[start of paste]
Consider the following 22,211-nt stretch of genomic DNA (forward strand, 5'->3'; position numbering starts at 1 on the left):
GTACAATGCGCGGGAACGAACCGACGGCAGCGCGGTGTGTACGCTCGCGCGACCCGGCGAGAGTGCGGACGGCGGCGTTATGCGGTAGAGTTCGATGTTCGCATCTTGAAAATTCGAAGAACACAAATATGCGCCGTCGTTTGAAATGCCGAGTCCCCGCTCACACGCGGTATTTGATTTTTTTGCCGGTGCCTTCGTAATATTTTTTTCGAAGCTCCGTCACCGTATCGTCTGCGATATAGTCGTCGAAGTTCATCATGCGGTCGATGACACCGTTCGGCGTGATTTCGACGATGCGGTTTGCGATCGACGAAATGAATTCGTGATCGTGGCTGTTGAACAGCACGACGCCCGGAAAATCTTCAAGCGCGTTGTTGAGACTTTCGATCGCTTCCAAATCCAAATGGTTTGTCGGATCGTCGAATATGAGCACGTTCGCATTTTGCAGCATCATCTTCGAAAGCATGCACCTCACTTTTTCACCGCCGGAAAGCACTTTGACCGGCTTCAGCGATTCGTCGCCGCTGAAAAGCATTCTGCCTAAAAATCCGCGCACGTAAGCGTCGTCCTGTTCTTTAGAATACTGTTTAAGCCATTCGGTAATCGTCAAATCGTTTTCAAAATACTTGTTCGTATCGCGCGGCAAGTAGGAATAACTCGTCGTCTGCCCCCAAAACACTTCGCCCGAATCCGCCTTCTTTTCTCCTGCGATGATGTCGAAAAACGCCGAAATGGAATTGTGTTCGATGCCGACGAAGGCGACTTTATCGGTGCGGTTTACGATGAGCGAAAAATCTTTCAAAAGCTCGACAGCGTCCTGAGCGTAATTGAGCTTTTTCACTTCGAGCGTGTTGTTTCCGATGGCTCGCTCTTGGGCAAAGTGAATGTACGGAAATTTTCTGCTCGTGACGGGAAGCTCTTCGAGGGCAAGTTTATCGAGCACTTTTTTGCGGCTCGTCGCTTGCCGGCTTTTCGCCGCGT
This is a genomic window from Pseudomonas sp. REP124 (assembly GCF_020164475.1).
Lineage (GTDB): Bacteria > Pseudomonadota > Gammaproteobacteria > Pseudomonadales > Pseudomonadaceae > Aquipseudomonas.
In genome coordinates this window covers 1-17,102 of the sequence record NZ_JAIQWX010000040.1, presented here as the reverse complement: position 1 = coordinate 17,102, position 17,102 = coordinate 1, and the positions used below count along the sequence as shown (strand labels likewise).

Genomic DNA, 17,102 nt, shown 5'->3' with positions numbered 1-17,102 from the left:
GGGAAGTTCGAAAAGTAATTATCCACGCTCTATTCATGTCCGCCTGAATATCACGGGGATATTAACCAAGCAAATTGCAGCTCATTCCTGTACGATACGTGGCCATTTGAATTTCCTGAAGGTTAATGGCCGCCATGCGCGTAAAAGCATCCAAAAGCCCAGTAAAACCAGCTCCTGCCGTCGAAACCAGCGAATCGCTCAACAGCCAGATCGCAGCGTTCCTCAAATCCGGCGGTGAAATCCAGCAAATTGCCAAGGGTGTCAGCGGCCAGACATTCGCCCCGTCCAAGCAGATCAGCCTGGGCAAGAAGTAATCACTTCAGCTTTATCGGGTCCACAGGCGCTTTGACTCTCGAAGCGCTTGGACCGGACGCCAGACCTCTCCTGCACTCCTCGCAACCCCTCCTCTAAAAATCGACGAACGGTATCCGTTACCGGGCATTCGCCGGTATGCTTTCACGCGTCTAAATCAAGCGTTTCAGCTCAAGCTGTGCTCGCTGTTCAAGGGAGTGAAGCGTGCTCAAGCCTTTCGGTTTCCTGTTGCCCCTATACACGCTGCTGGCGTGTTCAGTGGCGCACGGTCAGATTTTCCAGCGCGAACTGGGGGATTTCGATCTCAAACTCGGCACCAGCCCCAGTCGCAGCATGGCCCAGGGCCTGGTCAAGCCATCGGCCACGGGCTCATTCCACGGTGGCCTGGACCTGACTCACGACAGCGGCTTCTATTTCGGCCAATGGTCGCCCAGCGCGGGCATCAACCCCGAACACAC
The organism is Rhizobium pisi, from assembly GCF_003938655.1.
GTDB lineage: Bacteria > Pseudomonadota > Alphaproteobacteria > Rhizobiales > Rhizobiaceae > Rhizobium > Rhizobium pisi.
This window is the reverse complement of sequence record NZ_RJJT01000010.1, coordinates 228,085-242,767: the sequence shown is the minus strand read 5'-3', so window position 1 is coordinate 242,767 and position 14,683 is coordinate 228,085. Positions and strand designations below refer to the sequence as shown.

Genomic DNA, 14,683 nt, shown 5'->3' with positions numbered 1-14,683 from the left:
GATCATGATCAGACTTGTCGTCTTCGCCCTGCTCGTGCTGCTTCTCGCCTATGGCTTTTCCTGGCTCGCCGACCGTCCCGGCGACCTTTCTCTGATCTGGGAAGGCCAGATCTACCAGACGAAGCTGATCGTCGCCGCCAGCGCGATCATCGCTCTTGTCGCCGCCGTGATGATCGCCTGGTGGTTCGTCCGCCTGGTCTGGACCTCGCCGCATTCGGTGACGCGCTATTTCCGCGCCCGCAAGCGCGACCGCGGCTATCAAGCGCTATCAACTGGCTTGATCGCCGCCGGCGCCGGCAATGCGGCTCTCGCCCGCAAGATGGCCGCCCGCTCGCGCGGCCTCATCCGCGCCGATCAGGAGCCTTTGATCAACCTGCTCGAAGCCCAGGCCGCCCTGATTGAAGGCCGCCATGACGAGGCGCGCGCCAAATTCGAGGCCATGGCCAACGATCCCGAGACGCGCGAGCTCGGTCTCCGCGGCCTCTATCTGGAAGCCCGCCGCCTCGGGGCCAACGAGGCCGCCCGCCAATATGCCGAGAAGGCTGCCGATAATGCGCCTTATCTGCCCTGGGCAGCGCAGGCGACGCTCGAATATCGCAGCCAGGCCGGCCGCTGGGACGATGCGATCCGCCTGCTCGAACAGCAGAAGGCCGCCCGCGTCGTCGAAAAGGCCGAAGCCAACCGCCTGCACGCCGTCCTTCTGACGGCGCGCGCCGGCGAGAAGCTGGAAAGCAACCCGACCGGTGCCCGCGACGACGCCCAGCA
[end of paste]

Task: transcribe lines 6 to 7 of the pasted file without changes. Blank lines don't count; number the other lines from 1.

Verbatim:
Genomic DNA, 17,102 nt, shown 5'->3' with positions numbered 1-17,102 from the left:
GGGAAGTTCGAAAAGTAATTATCCACGCTCTATTCATGTCCGCCTGAATATCACGGGGATATTAACCAAGCAAATTGCAGCTCATTCCTGTACGATACGTGGCCATTTGAATTTCCTGAAGGTTAATGGCCGCCATGCGCGTAAAAGCATCCAAAAGCCCAGTAAAACCAGCTCCTGCCGTCGAAACCAGCGAATCGCTCAACAGCCAGATCGCAGCGTTCCTCAAATCCGGCGGTGAAATCCAGCAAATTGCCAAGGGTGTCAGCGGCCAGACATTCGCCCCGTCCAAGCAGATCAGCCTGGGCAAGAAGTAATCACTTCAGCTTTATCGGGTCCACAGGCGCTTTGACTCTCGAAGCGCTTGGACCGGACGCCAGACCTCTCCTGCACTCCTCGCAACCCCTCCTCTAAAAATCGACGAACGGTATCCGTTACCGGGCATTCGCCGGTATGCTTTCACGCGTCTAAATCAAGCGTTTCAGCTCAAGCTGTGCTCGCTGTTCAAGGGAGTGAAGCGTGCTCAAGCCTTTCGGTTTCCTGTTGCCCCTATACACGCTGCTGGCGTGTTCAGTGGCGCACGGTCAGATTTTCCAGCGCGAACTGGGGGATTTCGATCTCAAACTCGGCACCAGCCCCAGTCGCAGCATGGCCCAGGGCCTGGTCAAGCCATCGGCCACGGGCTCATTCCACGGTGGCCTGGACCTGACTCACGACAGCGGCTTCTATTTCGGCCAATGGTCGCCCAGCGCGGGCATCAACCCCGAACACAC